(first posted 9/5/2013) Oh look, a first year Colonnade coupe! From 1973 to 1977, the Oldsmobile A-Bodies became the dominant nameplate among the B-O-P intermediates, so you might think the 1973 Pontiac line came in third behind Olds. However, as of ’73 Oldsmobile had not yet gained total domination, and this green coupe (along with it’s brother the Grand Prix) came in second among GM intermediates, behind the Chevelle/Monte Carlo juggernaut.
Colonnade coupes remain a polarizing design. Many dislike the thick roof pillars and fixed rear windows, and despite being the largest intermediate GM ever produced, interior space does not reflect the exterior dimensions. Personally, I prefer the standard coupe to other colonnade body styles, and while I believe the styling declined from year to year, I find the early versions fresh and interesting. In my opinon, each successive year of the colonnades looked increasingly generic, but in 1973 the full range- Chevy, Pontiac, Oldsmobile, and Buick, all provided cars with strong individual character.
Looking at this view, I hope you agree. The stance of the car, the body lines, and the large single headlights all worked together to form a pleasing aspect. In addition, GM had yet to incorporate their sillier seventies styling elements (do NOT get me started on stacked square headlights!). On this car, there’s no gingerbread trim or vinyl top to distract, and I find the overall look quite pleasing.
The rear of the car also provides a distinctive look. The fenders and trunk draw together to form a horizontal crease across the back, and the designers mounted the tail lights on a sloping panel above the bumper. This one element keeps me from loving the ’73 coupe, but Pontiac made up for it the next year with new taillights mounted outboard of the trunk, and wrapped over the top of the rear fenders. If I ever decided to acquire one of these colonnade Ponchos, I’d try to find a ’74 coupe, and then replace the front grille with a header panel off a ’73 (or a Grand Am Enduro nose).
The exterior lacks any trim level designation, but the overall appearance indicates a lightly trimed base model, rather than a full-boat deluxe package. The wheel covers are a step up from dog dish hub caps, but they deliver the only exterior bright work.
A view inside reinforces this impression. Between the manual window crank, vinyl upholstery and bench seat, I’m thinking base model. A close look at the door panel confirms my suspicions.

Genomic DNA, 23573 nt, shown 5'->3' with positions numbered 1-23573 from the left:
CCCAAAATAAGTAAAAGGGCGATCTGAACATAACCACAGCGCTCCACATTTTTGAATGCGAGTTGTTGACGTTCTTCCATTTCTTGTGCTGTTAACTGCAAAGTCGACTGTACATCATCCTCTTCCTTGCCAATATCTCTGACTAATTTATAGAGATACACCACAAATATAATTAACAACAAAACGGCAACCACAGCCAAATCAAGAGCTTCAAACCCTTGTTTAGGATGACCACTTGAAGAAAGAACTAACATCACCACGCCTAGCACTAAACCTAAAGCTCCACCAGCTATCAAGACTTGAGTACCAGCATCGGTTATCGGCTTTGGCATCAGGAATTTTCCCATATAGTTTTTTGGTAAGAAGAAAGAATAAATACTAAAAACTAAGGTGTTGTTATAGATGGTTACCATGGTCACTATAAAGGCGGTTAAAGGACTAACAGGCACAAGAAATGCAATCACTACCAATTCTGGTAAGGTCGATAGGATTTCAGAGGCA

The trim plate just says “LeMans.” In 1973, Pontiac offered their standard A bodies as the LeMans, LeMans Sport Coupe, Luxury LeMans, Grand Am and GTO (or should Grand Am come after the GTO?). Therefore, this green coupe is indeed the least of the Pontiac clan. If you’re interested, Mike Burns covered a top of the line LeMans trim level in his article on a 1977 Grand LeMans.
I said at the beginning of the article that the Pontiac intermediate line finished second among the GM nameplates in 1973. However, this was the only strong year for the LeMans, and the Grand Prix could not win the sales race by itself. LeMans sales slipped from 233,989 in ’73 to 148,254 in 1974. A year later, LeMans sales bottomed out at 48,589 (to be fair, 1975 was a bad year for all, but still!), and LeMans sales would not exceed 70k until the new model arrived in 1978. Among its brethren, Pontiac intermediates fell to dead last among the four GM brands in ’75 and ‘76, and only because of resurgant Grand Prix sales, came back to barely beat Buick for third in 1977.
This chart shows the steep decline of the LeMans nameplate, and also shows the strong rise of the Grand Prix in ’76 and ’77. Keep in mind, LeMans sales includes coupes, wagons and four doors, making the meteoric rise of the two door Grand Prix even more impressive. Why LeMans sales dropped so strongly when other colonnades built momentum is a question I can’t answer. Perhaps someone more familiar with 1970’s market forces can provide an explanation.
So we bid farewell to our 1973 LeMans coupe. If it came from an earlier era, people would line up to grab this clean, rust free coupe and turn it into a muscle car clone. In fact, if it were older, I’d have mentioned how unusual it is to see such a basic model still plying the roads, a car still sporting wheel covers instead of styled steel wheels. But since it’s a just 1973 LeMans, it’s just an old colonnade coupe, and there’s reason to make it a clone (even though we could make it a GTO!). Instead, our (not so) little coupe rests quietly on a California curb, a rare representative of the pinnacle year for the Pontiac colonnades.